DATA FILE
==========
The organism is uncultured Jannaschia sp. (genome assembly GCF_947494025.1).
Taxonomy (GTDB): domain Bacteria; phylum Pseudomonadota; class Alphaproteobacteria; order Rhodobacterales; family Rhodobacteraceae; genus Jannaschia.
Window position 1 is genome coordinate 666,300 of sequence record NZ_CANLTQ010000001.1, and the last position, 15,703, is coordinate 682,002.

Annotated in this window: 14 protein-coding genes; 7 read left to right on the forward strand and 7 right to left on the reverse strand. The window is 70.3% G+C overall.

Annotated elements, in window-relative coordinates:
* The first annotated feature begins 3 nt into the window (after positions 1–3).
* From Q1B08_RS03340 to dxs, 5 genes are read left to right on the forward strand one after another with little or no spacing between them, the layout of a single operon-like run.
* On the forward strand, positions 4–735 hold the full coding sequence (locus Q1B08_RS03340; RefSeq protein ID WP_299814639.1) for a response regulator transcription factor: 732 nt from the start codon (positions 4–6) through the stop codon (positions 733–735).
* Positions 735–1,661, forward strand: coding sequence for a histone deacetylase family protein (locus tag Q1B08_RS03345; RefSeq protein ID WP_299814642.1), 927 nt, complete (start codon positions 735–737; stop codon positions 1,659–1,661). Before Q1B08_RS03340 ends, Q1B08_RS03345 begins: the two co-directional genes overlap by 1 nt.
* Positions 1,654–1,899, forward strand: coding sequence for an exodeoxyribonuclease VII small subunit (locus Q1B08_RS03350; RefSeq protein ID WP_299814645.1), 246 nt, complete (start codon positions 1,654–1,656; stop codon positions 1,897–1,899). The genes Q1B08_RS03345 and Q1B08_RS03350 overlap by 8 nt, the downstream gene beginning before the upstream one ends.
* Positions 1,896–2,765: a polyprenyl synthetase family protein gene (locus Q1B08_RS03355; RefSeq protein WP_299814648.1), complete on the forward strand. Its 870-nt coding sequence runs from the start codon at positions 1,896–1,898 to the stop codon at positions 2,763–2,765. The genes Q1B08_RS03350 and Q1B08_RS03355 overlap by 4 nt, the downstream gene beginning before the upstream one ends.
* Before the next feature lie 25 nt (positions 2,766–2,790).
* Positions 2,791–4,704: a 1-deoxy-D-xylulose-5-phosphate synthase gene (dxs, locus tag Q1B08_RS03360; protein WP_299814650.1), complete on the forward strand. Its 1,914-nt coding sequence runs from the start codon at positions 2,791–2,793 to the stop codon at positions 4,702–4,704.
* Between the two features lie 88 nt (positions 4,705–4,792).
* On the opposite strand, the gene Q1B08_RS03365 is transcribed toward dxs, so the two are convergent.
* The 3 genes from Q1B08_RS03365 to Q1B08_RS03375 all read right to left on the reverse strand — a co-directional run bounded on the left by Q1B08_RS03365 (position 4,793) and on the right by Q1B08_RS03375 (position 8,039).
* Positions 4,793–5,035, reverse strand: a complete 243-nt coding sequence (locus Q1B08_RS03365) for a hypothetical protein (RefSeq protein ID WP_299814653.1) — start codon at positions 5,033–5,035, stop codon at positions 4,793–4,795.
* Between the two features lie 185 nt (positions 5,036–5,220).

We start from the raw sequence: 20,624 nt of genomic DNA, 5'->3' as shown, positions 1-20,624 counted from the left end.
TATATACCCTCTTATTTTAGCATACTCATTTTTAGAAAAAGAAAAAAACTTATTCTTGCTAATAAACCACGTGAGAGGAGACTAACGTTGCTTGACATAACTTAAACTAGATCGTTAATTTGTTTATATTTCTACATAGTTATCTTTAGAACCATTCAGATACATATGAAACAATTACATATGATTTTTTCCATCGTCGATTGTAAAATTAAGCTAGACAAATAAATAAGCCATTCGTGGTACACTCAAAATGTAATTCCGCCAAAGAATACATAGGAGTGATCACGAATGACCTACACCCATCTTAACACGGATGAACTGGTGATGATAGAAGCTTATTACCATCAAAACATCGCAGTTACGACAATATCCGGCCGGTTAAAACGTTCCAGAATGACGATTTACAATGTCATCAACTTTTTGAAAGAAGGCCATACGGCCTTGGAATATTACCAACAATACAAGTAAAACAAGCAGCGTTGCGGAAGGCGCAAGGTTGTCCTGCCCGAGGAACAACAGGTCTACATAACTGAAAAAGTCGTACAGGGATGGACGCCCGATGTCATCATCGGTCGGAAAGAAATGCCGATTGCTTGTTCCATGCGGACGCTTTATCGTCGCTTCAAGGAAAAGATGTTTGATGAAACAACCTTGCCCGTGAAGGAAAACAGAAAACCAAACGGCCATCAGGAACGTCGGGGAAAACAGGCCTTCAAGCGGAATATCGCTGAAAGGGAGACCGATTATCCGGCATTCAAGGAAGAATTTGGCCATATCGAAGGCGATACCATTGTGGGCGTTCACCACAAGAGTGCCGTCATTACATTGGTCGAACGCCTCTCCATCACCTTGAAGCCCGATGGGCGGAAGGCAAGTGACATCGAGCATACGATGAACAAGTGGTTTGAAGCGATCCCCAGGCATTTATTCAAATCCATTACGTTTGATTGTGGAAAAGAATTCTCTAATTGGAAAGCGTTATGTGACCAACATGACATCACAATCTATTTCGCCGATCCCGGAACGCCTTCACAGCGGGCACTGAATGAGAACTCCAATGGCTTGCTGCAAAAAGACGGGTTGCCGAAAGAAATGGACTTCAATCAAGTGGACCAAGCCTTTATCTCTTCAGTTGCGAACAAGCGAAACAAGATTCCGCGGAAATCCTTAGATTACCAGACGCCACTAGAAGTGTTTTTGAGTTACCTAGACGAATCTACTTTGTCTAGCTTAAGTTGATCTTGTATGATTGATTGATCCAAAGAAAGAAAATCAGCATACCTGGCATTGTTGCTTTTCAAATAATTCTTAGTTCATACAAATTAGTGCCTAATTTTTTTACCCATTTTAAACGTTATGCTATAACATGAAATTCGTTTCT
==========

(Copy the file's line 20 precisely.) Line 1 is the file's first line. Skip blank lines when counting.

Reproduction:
TATATACCCTCTTATTTTAGCATACTCATTTTTAGAAAAAGAAAAAAACTTATTCTTGCTAATAAACCACGTGAGAGGAGACTAACGTTGCTTGACATAACTTAAACTAGATCGTTAATTTGTTTATATTTCTACATAGTTATCTTTAGAACCATTCAGATACATATGAAACAATTACATATGATTTTTTCCATCGTCGATTGTAAAATTAAGCTAGACAAATAAATAAGCCATTCGTGGTACACTCAAAATGTAATTCCGCCAAAGAATACATAGGAGTGATCACGAATGACCTACACCCATCTTAACACGGATGAACTGGTGATGATAGAAGCTTATTACCATCAAAACATCGCAGTTACGACAATATCCGGCCGGTTAAAACGTTCCAGAATGACGATTTACAATGTCATCAACTTTTTGAAAGAAGGCCATACGGCCTTGGAATATTACCAACAATACAAGTAAAACAAGCAGCGTTGCGGAAGGCGCAAGGTTGTCCTGCCCGAGGAACAACAGGTCTACATAACTGAAAAAGTCGTACAGGGATGGACGCCCGATGTCATCATCGGTCGGAAAGAAATGCCGATTGCTTGTTCCATGCGGACGCTTTATCGTCGCTTCAAGGAAAAGATGTTTGATGAAACAACCTTGCCCGTGAAGGAAAACAGAAAACCAAACGGCCATCAGGAACGTCGGGGAAAACAGGCCTTCAAGCGGAATATCGCTGAAAGGGAGACCGATTATCCGGCATTCAAGGAAGAATTTGGCCATATCGAAGGCGATACCATTGTGGGCGTTCACCACAAGAGTGCCGTCATTACATTGGTCGAACGCCTCTCCATCACCTTGAAGCCCGATGGGCGGAAGGCAAGTGACATCGAGCATACGATGAACAAGTGGTTTGAAGCGATCCCCAGGCATTTATTCAAATCCATTACGTTTGATTGTGGAAAAGAATTCTCTAATTGGAAAGCGTTATGTGACCAACATGACATCACAATCTATTTCGCCGATCCCGGAACGCCTTCACAGCGGGCACTGAATGAGAACTCCAATGGCTTGCTGCAAAAAGACGGGTTGCCGAAAGAAATGGACTTCAATCAAGTGGACCAAGCCTTTATCTCTTCAGTTGCGAACAAGCGAAACAAGATTCCGCGGAAATCCTTAGATTACCAGACGCCACTAGAAGTGTTTTTGAGTTACCTAGACGAATCTACTTTGTCTAGCTTAAGTTGATCTTGTATGATTGATTGATCCAAAGAAAGAAAATCAGCATACCTGGCATTGTTGCTTTTCAAATAATTCTTAGTTCATACAAATTAGTGCCTAATTTTTTTACCCATTTTAAACGTTATGCTATAACATGAAATTCGTTTCT